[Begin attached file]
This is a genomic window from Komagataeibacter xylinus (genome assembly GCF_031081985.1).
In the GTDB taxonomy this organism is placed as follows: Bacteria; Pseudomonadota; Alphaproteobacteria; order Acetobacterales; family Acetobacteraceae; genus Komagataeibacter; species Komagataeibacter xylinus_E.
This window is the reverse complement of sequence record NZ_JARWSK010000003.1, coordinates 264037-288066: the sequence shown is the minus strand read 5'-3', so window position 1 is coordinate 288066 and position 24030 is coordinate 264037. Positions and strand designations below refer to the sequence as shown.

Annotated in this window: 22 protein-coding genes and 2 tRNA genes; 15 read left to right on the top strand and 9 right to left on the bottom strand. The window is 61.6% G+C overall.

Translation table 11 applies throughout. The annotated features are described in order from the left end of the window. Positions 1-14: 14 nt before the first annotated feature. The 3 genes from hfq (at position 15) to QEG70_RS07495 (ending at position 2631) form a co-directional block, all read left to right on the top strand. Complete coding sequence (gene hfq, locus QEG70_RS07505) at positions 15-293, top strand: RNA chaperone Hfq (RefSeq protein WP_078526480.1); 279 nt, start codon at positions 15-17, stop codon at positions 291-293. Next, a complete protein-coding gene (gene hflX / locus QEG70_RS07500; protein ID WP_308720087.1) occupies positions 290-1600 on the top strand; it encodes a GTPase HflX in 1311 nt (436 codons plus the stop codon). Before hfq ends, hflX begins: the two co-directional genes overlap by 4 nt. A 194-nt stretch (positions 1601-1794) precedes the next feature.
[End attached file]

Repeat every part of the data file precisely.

This is a genomic window from Komagataeibacter xylinus (genome assembly GCF_031081985.1).
In the GTDB taxonomy this organism is placed as follows: Bacteria; Pseudomonadota; Alphaproteobacteria; order Acetobacterales; family Acetobacteraceae; genus Komagataeibacter; species Komagataeibacter xylinus_E.
This window is the reverse complement of sequence record NZ_JARWSK010000003.1, coordinates 264037-288066: the sequence shown is the minus strand read 5'-3', so window position 1 is coordinate 288066 and position 24030 is coordinate 264037. Positions and strand designations below refer to the sequence as shown.

Annotated in this window: 22 protein-coding genes and 2 tRNA genes; 15 read left to right on the top strand and 9 right to left on the bottom strand. The window is 61.6% G+C overall.

Translation table 11 applies throughout. The annotated features are described in order from the left end of the window. Positions 1-14: 14 nt before the first annotated feature. The 3 genes from hfq (at position 15) to QEG70_RS07495 (ending at position 2631) form a co-directional block, all read left to right on the top strand. Complete coding sequence (gene hfq, locus QEG70_RS07505) at positions 15-293, top strand: RNA chaperone Hfq (RefSeq protein WP_078526480.1); 279 nt, start codon at positions 15-17, stop codon at positions 291-293. Next, a complete protein-coding gene (gene hflX / locus QEG70_RS07500; protein ID WP_308720087.1) occupies positions 290-1600 on the top strand; it encodes a GTPase HflX in 1311 nt (436 codons plus the stop codon). Before hfq ends, hflX begins: the two co-directional genes overlap by 4 nt. A 194-nt stretch (positions 1601-1794) precedes the next feature.